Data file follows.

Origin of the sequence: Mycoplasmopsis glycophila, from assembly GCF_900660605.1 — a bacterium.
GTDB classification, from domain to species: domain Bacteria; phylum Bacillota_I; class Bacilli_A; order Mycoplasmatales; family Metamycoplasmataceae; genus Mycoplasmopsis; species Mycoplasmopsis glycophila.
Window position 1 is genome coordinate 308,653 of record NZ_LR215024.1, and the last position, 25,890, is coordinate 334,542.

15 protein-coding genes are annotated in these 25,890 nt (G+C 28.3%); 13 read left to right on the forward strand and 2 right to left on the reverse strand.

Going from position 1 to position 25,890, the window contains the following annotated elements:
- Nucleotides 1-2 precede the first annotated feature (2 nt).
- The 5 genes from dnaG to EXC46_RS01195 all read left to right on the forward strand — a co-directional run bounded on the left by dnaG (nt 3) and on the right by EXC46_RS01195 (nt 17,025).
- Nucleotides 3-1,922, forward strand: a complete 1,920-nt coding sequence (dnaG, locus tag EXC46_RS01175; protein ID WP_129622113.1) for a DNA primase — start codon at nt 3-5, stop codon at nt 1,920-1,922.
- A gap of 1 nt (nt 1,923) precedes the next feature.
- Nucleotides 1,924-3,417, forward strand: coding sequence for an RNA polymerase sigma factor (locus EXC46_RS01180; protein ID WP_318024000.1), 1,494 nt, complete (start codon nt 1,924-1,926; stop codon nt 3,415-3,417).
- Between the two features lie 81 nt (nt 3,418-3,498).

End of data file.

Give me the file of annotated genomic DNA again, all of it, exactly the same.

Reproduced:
Origin of the sequence: Mycoplasmopsis glycophila, from assembly GCF_900660605.1 — a bacterium.
GTDB classification, from domain to species: domain Bacteria; phylum Bacillota_I; class Bacilli_A; order Mycoplasmatales; family Metamycoplasmataceae; genus Mycoplasmopsis; species Mycoplasmopsis glycophila.
Window position 1 is genome coordinate 308,653 of record NZ_LR215024.1, and the last position, 25,890, is coordinate 334,542.

15 protein-coding genes are annotated in these 25,890 nt (G+C 28.3%); 13 read left to right on the forward strand and 2 right to left on the reverse strand.

Going from position 1 to position 25,890, the window contains the following annotated elements:
- Nucleotides 1-2 precede the first annotated feature (2 nt).
- The 5 genes from dnaG to EXC46_RS01195 all read left to right on the forward strand — a co-directional run bounded on the left by dnaG (nt 3) and on the right by EXC46_RS01195 (nt 17,025).
- Nucleotides 3-1,922, forward strand: a complete 1,920-nt coding sequence (dnaG, locus tag EXC46_RS01175; protein ID WP_129622113.1) for a DNA primase — start codon at nt 3-5, stop codon at nt 1,920-1,922.
- A gap of 1 nt (nt 1,923) precedes the next feature.
- Nucleotides 1,924-3,417, forward strand: coding sequence for an RNA polymerase sigma factor (locus EXC46_RS01180; protein ID WP_318024000.1), 1,494 nt, complete (start codon nt 1,924-1,926; stop codon nt 3,415-3,417).
- Between the two features lie 81 nt (nt 3,418-3,498).